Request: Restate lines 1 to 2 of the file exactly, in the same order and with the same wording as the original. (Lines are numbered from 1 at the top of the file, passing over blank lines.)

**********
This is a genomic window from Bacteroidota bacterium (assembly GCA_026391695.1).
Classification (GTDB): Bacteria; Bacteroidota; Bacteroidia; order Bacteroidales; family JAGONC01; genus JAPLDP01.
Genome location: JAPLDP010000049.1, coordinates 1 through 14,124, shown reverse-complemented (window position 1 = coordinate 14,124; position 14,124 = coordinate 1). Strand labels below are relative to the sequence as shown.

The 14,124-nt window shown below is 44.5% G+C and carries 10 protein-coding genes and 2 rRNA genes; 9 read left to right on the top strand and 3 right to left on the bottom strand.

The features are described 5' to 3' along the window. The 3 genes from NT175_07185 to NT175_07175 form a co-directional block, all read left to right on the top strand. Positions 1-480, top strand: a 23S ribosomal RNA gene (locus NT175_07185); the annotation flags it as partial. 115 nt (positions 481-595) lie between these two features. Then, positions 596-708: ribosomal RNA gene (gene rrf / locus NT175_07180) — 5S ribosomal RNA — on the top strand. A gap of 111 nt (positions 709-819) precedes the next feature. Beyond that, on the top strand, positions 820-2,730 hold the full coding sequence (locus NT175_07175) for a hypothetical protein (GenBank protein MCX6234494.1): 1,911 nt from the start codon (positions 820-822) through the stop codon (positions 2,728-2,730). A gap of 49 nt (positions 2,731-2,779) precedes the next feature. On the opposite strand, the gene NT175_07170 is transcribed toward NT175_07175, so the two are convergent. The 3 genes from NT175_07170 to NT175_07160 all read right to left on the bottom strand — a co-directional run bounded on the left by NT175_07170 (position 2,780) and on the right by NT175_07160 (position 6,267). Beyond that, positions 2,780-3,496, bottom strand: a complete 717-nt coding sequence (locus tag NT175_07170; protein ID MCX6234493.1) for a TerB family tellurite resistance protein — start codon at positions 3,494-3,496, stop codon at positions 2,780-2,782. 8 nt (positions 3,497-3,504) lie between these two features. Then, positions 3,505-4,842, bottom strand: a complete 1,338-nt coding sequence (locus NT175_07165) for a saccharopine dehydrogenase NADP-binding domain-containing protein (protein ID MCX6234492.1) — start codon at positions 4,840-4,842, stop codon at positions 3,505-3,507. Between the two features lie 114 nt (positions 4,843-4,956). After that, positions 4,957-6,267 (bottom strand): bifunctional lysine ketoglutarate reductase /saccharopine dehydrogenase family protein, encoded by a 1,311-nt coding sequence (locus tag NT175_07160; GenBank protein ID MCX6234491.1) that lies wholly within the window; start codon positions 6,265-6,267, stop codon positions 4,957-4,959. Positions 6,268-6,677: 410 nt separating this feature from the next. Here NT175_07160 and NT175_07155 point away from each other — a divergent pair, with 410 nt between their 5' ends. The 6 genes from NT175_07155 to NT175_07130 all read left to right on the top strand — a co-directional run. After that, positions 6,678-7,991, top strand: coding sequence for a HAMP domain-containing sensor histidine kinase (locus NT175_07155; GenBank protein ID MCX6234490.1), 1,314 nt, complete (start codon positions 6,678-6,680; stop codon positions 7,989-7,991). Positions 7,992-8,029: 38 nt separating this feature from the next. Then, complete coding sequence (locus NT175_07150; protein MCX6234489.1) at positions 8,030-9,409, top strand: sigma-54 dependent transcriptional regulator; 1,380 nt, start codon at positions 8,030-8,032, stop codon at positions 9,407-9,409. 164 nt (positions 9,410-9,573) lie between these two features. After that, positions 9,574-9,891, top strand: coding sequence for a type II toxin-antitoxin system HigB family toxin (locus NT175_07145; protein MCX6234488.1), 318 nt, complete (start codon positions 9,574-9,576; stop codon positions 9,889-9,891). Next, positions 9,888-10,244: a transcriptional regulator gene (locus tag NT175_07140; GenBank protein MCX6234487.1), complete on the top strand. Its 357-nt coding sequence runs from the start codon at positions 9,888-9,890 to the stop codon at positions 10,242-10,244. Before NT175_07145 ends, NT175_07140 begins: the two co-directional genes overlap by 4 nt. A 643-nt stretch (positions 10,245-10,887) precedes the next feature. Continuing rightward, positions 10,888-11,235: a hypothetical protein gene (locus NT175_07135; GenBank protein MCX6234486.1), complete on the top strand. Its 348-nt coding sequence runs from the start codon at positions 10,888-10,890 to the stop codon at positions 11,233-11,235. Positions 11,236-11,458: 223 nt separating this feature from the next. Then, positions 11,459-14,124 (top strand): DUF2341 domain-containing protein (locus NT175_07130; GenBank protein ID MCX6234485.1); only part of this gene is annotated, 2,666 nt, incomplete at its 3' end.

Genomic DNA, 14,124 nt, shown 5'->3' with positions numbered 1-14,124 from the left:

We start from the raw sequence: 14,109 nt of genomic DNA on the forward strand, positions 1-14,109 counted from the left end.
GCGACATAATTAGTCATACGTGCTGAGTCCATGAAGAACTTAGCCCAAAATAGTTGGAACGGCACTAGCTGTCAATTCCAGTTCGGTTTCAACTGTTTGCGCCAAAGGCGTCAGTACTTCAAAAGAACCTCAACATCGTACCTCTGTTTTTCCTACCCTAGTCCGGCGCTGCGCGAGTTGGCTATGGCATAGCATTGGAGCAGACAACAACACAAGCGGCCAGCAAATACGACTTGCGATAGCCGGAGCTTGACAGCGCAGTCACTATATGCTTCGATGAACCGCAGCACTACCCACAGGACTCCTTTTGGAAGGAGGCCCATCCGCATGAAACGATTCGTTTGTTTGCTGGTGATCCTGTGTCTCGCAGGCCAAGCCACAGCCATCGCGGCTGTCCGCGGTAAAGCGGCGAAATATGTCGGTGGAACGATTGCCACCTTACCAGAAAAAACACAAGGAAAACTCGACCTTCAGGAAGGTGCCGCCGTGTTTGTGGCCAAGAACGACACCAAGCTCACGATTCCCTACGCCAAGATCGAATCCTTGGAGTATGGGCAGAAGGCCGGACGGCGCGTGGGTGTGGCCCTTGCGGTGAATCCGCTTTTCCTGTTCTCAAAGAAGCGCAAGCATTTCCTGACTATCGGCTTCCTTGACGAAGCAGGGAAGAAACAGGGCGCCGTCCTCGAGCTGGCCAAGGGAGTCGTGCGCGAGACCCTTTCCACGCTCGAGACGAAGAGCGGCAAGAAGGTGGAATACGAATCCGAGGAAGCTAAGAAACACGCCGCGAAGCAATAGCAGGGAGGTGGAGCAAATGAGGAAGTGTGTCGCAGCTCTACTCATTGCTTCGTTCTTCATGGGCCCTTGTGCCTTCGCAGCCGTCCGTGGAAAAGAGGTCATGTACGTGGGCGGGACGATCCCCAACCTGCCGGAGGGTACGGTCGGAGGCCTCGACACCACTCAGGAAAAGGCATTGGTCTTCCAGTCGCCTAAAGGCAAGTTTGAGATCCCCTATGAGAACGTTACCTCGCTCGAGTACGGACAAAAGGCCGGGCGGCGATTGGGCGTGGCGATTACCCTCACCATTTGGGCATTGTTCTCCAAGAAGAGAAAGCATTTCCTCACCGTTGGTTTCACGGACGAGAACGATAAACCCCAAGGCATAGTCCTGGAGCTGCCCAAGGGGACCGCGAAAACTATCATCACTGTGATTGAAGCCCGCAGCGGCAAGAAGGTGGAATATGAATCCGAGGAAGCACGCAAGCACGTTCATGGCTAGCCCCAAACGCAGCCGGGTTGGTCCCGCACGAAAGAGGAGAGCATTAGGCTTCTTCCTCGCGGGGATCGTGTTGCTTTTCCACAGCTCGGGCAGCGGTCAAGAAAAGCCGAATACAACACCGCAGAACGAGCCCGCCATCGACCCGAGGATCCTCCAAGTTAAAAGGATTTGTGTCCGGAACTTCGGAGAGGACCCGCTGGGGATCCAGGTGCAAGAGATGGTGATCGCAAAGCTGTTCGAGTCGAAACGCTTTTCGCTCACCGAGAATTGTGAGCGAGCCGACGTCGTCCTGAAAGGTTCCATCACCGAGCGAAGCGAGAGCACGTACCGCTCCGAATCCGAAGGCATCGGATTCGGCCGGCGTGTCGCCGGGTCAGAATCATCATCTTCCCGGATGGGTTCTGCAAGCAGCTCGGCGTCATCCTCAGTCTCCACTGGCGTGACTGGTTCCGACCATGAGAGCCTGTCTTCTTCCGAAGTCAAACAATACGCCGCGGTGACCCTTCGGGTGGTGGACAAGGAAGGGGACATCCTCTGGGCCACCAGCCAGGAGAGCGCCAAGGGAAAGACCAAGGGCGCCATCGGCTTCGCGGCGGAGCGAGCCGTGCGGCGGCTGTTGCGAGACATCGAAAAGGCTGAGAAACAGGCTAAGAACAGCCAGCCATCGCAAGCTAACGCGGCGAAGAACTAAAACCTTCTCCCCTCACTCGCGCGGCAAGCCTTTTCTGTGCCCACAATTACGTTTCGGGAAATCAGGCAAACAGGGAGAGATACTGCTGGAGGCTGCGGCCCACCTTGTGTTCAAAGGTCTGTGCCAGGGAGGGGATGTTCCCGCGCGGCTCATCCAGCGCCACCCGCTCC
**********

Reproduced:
This is a genomic window from Bacteroidota bacterium (assembly GCA_026391695.1).
Classification (GTDB): Bacteria; Bacteroidota; Bacteroidia; order Bacteroidales; family JAGONC01; genus JAPLDP01.